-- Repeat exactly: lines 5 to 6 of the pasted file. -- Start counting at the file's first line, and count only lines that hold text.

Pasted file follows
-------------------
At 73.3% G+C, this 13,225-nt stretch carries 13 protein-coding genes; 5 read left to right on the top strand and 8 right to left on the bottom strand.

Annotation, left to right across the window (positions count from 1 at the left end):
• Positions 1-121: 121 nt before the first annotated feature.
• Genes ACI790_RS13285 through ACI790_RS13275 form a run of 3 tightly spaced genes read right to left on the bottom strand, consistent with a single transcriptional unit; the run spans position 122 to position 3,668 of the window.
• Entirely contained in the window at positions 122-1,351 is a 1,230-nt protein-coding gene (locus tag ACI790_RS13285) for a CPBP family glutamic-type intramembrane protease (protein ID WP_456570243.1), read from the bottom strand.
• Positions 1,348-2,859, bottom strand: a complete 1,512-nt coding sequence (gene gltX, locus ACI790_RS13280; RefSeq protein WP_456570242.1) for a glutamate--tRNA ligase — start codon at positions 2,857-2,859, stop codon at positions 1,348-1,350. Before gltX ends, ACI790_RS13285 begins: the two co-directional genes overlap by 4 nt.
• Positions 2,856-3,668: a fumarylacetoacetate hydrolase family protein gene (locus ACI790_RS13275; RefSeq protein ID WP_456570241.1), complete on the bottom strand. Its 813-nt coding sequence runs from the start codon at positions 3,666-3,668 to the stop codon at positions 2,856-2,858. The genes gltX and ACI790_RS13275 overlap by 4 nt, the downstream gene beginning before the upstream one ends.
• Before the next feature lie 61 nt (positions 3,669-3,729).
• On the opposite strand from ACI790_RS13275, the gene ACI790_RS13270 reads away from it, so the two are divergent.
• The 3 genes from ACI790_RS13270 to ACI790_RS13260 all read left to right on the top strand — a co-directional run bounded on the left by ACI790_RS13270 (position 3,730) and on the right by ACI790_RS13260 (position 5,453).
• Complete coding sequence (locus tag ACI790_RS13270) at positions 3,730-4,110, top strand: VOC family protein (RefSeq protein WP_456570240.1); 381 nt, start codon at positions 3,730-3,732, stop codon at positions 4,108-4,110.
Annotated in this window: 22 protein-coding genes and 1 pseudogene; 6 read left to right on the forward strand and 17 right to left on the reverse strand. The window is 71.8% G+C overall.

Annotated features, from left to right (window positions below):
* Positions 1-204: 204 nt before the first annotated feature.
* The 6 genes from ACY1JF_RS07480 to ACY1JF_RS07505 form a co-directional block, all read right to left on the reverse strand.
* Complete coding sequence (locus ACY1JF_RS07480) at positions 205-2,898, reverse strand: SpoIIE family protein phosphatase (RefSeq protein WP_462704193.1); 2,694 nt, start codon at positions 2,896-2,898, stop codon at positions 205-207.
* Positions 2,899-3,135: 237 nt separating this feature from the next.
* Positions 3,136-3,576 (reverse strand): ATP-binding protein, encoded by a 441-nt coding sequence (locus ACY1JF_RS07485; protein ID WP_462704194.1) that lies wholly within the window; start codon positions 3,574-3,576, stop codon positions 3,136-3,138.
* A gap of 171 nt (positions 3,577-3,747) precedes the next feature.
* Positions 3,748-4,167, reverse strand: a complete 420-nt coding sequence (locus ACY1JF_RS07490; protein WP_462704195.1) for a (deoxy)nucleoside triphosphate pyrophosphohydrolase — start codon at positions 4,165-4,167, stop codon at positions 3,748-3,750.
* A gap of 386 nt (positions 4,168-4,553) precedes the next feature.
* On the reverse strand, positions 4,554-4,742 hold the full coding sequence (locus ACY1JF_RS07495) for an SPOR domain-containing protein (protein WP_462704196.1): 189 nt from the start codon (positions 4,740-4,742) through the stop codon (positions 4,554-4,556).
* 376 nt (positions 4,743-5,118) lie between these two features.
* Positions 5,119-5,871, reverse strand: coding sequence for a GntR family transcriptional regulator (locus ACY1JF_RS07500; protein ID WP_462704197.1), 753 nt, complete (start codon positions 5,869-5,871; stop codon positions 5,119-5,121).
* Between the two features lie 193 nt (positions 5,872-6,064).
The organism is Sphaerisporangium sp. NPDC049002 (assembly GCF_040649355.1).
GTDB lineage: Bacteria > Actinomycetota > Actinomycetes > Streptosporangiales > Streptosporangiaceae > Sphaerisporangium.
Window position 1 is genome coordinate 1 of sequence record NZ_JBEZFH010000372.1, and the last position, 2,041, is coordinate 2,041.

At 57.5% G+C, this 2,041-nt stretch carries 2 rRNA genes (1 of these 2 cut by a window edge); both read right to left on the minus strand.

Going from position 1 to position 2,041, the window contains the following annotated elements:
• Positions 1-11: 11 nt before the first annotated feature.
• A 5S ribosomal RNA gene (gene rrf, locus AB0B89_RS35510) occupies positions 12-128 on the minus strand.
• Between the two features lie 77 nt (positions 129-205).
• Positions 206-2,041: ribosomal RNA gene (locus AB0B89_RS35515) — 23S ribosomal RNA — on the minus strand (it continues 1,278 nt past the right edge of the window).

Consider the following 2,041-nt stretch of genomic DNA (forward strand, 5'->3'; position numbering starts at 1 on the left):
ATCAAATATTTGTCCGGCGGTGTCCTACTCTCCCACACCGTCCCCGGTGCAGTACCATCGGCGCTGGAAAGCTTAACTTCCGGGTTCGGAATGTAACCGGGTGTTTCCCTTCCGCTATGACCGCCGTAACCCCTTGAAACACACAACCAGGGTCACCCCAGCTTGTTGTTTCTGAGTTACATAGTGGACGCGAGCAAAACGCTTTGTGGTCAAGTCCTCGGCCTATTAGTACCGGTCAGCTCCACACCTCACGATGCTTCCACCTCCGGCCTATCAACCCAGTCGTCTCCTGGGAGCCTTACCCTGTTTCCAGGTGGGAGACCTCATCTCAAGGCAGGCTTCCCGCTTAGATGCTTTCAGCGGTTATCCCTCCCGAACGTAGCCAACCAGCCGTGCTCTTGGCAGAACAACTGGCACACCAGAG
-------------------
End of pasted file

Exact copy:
• Entirely contained in the window at positions 122-1,351 is a 1,230-nt protein-coding gene (locus tag ACI790_RS13285) for a CPBP family glutamic-type intramembrane protease (protein ID WP_456570243.1), read from the bottom strand.
• Positions 1,348-2,859, bottom strand: a complete 1,512-nt coding sequence (gene gltX, locus ACI790_RS13280; RefSeq protein WP_456570242.1) for a glutamate--tRNA ligase — start codon at positions 2,857-2,859, stop codon at positions 1,348-1,350. Before gltX ends, ACI790_RS13285 begins: the two co-directional genes overlap by 4 nt.